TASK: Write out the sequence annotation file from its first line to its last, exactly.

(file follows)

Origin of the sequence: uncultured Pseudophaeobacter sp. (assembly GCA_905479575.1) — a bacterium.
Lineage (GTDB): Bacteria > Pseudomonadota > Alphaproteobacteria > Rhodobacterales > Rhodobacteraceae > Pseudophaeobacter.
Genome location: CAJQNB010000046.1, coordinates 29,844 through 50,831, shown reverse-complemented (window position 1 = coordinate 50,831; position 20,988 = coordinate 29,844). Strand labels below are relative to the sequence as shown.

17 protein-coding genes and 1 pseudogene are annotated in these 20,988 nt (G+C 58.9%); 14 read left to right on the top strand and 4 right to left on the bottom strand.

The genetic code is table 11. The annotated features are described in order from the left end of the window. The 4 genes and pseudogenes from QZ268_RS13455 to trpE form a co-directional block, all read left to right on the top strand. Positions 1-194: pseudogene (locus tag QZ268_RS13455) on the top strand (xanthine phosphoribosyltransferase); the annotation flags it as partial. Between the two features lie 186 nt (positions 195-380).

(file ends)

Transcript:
Origin of the sequence: uncultured Pseudophaeobacter sp. (assembly GCA_905479575.1) — a bacterium.
Lineage (GTDB): Bacteria > Pseudomonadota > Alphaproteobacteria > Rhodobacterales > Rhodobacteraceae > Pseudophaeobacter.
Genome location: CAJQNB010000046.1, coordinates 29,844 through 50,831, shown reverse-complemented (window position 1 = coordinate 50,831; position 20,988 = coordinate 29,844). Strand labels below are relative to the sequence as shown.

17 protein-coding genes and 1 pseudogene are annotated in these 20,988 nt (G+C 58.9%); 14 read left to right on the top strand and 4 right to left on the bottom strand.

The genetic code is table 11. The annotated features are described in order from the left end of the window. The 4 genes and pseudogenes from QZ268_RS13455 to trpE form a co-directional block, all read left to right on the top strand. Positions 1-194: pseudogene (locus tag QZ268_RS13455) on the top strand (xanthine phosphoribosyltransferase); the annotation flags it as partial. Between the two features lie 186 nt (positions 195-380).